• Because of continued tax revenue shortfalls and Kansas burning through their financial reserves, bond rating agencies continually downgraded Kansas’s credit rating.
  • Brownback blamed the revenue problems on lower agricultural and oil prices. Numerous studies have shown this is not true.
  • Because of tax revenue shortfalls, school funding formulas were changed and some schools simply shut down early when they ran out of money.
  • After finding the state with a $900 million budget shortfall, the Republican led Legislature passed veto proof tax revisions in 2017 rolling back earlier tax cuts.
  • An individual making $30,000 annually will pay $854 in state income tax.
  • An individual making $1,500,000 annually will pay $68,474 in state income tax.
  • Kansas’s sales tax is 6.5 percent.

Minnesota

  • Minnesota Governor Mark Dayton (D), raised the tax rates in 2011 on singles making over $150,000 annually and couples making over $300,000 to  generate $500 million in extra revenue to fund schools and infrastructure.
  • An individual making $30,000 annually will pay $1,065 in state income taxes.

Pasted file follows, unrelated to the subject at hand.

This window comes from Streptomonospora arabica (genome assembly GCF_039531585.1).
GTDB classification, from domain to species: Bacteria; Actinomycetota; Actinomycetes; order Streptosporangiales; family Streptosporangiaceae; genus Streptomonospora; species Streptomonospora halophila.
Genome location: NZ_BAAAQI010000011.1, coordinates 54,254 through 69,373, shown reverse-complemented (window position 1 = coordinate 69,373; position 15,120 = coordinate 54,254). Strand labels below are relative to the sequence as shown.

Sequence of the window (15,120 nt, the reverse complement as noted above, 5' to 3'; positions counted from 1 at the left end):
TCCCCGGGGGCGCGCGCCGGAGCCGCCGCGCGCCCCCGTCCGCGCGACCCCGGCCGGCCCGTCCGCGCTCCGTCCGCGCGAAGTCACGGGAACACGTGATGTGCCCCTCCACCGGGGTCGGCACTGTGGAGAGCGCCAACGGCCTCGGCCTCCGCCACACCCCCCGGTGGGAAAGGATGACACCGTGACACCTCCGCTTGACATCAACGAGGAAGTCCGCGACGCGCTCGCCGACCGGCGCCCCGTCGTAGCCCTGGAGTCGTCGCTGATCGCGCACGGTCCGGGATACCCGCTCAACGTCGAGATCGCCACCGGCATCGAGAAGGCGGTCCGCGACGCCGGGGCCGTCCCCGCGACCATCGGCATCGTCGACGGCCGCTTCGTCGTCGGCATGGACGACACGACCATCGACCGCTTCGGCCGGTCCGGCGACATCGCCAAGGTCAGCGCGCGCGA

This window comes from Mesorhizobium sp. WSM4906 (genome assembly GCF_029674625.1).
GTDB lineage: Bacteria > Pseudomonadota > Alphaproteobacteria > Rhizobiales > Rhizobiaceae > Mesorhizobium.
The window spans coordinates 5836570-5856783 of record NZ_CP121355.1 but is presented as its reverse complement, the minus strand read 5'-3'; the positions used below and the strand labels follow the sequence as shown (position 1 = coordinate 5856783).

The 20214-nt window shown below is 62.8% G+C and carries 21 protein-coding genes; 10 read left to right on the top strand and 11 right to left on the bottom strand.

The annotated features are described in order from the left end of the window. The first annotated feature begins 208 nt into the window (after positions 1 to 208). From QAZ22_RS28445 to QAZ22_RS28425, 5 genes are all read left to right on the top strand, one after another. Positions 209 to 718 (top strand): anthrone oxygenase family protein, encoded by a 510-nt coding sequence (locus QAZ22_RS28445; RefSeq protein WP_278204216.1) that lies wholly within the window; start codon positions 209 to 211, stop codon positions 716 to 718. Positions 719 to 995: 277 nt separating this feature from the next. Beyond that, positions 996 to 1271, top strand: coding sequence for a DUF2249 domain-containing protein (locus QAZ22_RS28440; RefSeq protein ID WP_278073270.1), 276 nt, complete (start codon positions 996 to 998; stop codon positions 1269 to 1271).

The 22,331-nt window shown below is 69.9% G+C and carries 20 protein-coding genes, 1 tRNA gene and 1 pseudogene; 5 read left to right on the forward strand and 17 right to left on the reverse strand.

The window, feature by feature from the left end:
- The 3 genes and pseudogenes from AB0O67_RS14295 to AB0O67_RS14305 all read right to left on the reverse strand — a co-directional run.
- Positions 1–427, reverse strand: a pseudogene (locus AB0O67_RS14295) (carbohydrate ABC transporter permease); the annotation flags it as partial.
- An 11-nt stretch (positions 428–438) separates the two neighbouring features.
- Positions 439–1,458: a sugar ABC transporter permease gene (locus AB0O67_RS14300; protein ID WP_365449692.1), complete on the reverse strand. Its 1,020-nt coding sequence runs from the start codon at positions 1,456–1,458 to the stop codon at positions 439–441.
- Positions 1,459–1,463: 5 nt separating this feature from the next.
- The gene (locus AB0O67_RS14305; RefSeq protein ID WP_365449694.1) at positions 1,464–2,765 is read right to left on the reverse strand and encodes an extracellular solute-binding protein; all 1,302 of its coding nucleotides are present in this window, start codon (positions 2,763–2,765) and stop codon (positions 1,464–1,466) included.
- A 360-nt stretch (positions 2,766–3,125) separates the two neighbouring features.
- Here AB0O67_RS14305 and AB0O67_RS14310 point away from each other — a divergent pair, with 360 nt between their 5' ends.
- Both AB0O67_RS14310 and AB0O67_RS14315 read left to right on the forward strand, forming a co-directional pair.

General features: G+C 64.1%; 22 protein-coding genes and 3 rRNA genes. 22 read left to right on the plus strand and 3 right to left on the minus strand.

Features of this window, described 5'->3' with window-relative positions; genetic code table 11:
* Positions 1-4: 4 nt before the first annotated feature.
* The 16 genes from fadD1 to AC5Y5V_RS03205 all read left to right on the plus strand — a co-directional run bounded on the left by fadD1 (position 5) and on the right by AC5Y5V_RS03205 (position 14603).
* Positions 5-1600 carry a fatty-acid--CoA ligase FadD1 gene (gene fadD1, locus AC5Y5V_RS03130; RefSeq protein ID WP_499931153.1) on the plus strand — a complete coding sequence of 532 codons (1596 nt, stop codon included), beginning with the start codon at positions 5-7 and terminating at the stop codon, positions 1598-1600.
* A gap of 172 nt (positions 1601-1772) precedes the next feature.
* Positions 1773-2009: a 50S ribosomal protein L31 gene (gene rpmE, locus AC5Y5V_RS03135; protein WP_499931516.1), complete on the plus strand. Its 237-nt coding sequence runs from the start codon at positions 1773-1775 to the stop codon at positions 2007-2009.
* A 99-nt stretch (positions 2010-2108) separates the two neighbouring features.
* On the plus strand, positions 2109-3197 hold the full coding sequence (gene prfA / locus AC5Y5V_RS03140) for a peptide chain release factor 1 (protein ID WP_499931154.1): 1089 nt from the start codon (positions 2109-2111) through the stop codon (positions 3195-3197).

• An individual making $1,500,000 will pay $142,571 in state income taxes.
  • Since the tax increases were implemented, Minnesota has had continual budget surpluses.
  • Minnesota’s sales tax is 6.875 percent and can be as high as 8.375 percent.

Wisconsin

  • According to an April 2017 Brief published by the Public Interest Institute, “Over the course of six years and three biennial budgets, a wide variety of changes to Wisconsin tax laws have generated a total taxpayer savings of $4.756 billion, the LFB [Legislative Fiscal Bureau] estimates.” http://www.limitedgovernment.org/brief24-12.html
  • Besides the aforementioned tax cuts, according to the Wisconsin Budget Project, “The Manufacturing and Agriculture Credit, which lawmakers passed in 2011, nearly wipes out income taxes for manufacturers and agricultural producers — at a very steep price. The tax credit reduces state income tax revenues by $284 million a year in fiscal year 2017 and in subsequent years.” The Manufacturing and Agriculture Credit (MAC) provides tax credits to companies and individuals that purchase eligible equipment. The average tax credit for individuals with annual incomes over $1 million is $27,632. A very small percentage of these tax credits went to agricultural producers with manufacturers receiving the great majority.
  • Wisconsin Governor Scott Walker (R) proclaimed that between lowering taxes and “getting government out of the way of employers, who will then help Wisconsin create 250,000 jobs by 2015, and as we create those new jobs, we will be able to add 10,000 new businesses.” As of December 2016, the latest period data  is available, Wisconsin has still not added the 250,000 jobs Walker promised.
  • An individual making $30,000 annually will pay $927 in state income taxes.